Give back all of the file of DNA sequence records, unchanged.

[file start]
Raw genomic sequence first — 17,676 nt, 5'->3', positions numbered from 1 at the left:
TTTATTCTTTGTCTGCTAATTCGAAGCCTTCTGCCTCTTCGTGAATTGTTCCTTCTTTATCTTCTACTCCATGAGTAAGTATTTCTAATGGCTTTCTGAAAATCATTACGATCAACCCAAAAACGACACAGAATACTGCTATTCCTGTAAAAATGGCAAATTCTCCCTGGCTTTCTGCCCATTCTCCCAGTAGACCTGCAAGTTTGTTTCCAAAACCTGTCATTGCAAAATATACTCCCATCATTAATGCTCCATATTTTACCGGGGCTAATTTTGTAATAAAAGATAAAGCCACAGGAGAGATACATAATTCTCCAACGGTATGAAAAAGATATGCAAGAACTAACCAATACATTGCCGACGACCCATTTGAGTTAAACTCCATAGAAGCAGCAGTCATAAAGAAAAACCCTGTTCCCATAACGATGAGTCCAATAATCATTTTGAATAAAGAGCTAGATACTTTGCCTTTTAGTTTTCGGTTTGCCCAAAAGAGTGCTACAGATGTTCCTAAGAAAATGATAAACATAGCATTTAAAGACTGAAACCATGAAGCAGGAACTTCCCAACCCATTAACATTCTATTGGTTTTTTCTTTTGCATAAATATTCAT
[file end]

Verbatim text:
Raw genomic sequence first — 17,676 nt, 5'->3', positions numbered from 1 at the left:
TTTATTCTTTGTCTGCTAATTCGAAGCCTTCTGCCTCTTCGTGAATTGTTCCTTCTTTATCTTCTACTCCATGAGTAAGTATTTCTAATGGCTTTCTGAAAATCATTACGATCAACCCAAAAACGACACAGAATACTGCTATTCCTGTAAAAATGGCAAATTCTCCCTGGCTTTCTGCCCATTCTCCCAGTAGACCTGCAAGTTTGTTTCCAAAACCTGTCATTGCAAAATATACTCCCATCATTAATGCTCCATATTTTACCGGGGCTAATTTTGTAATAAAAGATAAAGCCACAGGAGAGATACATAATTCTCCAACGGTATGAAAAAGATATGCAAGAACTAACCAATACATTGCCGACGACCCATTTGAGTTAAACTCCATAGAAGCAGCAGTCATAAAGAAAAACCCTGTTCCCATAACGATGAGTCCAATAATCATTTTGAATAAAGAGCTAGATACTTTGCCTTTTAGTTTTCGGTTTGCCCAAAAGAGTGCTACAGATGTTCCTAAGAAAATGATAAACATAGCATTTAAAGACTGAAACCATGAAGCAGGAACTTCCCAACCCATTAACATTCTATTGGTTTTTTCTTTTGCATAAATATTCAT